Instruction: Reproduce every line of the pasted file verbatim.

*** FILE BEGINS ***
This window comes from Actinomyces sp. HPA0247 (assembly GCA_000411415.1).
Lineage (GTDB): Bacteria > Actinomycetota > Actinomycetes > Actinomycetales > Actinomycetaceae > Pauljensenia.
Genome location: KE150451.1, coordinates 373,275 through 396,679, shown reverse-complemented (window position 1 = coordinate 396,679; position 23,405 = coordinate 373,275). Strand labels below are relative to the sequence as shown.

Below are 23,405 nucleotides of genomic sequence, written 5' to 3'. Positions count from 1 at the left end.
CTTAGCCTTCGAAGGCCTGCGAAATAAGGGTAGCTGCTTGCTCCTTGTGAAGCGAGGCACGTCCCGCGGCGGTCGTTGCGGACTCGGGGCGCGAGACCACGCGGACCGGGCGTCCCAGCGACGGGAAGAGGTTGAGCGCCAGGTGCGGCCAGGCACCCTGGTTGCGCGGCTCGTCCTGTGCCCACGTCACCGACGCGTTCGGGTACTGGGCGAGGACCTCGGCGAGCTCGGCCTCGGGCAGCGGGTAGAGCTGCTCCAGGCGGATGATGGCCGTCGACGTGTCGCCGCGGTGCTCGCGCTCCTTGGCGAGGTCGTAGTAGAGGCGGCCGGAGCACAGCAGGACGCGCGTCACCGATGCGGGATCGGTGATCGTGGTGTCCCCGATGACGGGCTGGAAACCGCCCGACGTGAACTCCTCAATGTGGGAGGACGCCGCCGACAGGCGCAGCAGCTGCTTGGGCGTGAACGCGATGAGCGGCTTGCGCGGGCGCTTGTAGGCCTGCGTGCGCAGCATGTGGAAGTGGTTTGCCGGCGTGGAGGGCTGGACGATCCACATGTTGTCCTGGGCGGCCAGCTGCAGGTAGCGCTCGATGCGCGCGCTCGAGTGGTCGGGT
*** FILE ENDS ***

This window comes from Actinomyces sp. HPA0247 (assembly GCA_000411415.1).
Lineage (GTDB): Bacteria > Actinomycetota > Actinomycetes > Actinomycetales > Actinomycetaceae > Pauljensenia.
Genome location: KE150451.1, coordinates 373,275 through 396,679, shown reverse-complemented (window position 1 = coordinate 396,679; position 23,405 = coordinate 373,275). Strand labels below are relative to the sequence as shown.

Below are 23,405 nucleotides of genomic sequence, written 5' to 3'. Positions count from 1 at the left end.
CTTAGCCTTCGAAGGCCTGCGAAATAAGGGTAGCTGCTTGCTCCTTGTGAAGCGAGGCACGTCCCGCGGCGGTCGTTGCGGACTCGGGGCGCGAGACCACGCGGACCGGGCGTCCCAGCGACGGGAAGAGGTTGAGCGCCAGGTGCGGCCAGGCACCCTGGTTGCGCGGCTCGTCCTGTGCCCACGTCACCGACGCGTTCGGGTACTGGGCGAGGACCTCGGCGAGCTCGGCCTCGGGCAGCGGGTAGAGCTGCTCCAGGCGGATGATGGCCGTCGACGTGTCGCCGCGGTGCTCGCGCTCCTTGGCGAGGTCGTAGTAGAGGCGGCCGGAGCACAGCAGGACGCGCGTCACCGATGCGGGATCGGTGATCGTGGTGTCCCCGATGACGGGCTGGAAACCGCCCGACGTGAACTCCTCAATGTGGGAGGACGCCGCCGACAGGCGCAGCAGCTGCTTGGGCGTGAACGCGATGAGCGGCTTGCGCGGGCGCTTGTAGGCCTGCGTGCGCAGCATGTGGAAGTGGTTTGCCGGCGTGGAGGGCTGGACGATCCACATGTTGTCCTGGGCGGCCAGCTGCAGGTAGCGCTCGATGCGCGCGCTCGAGTGGTCGGGT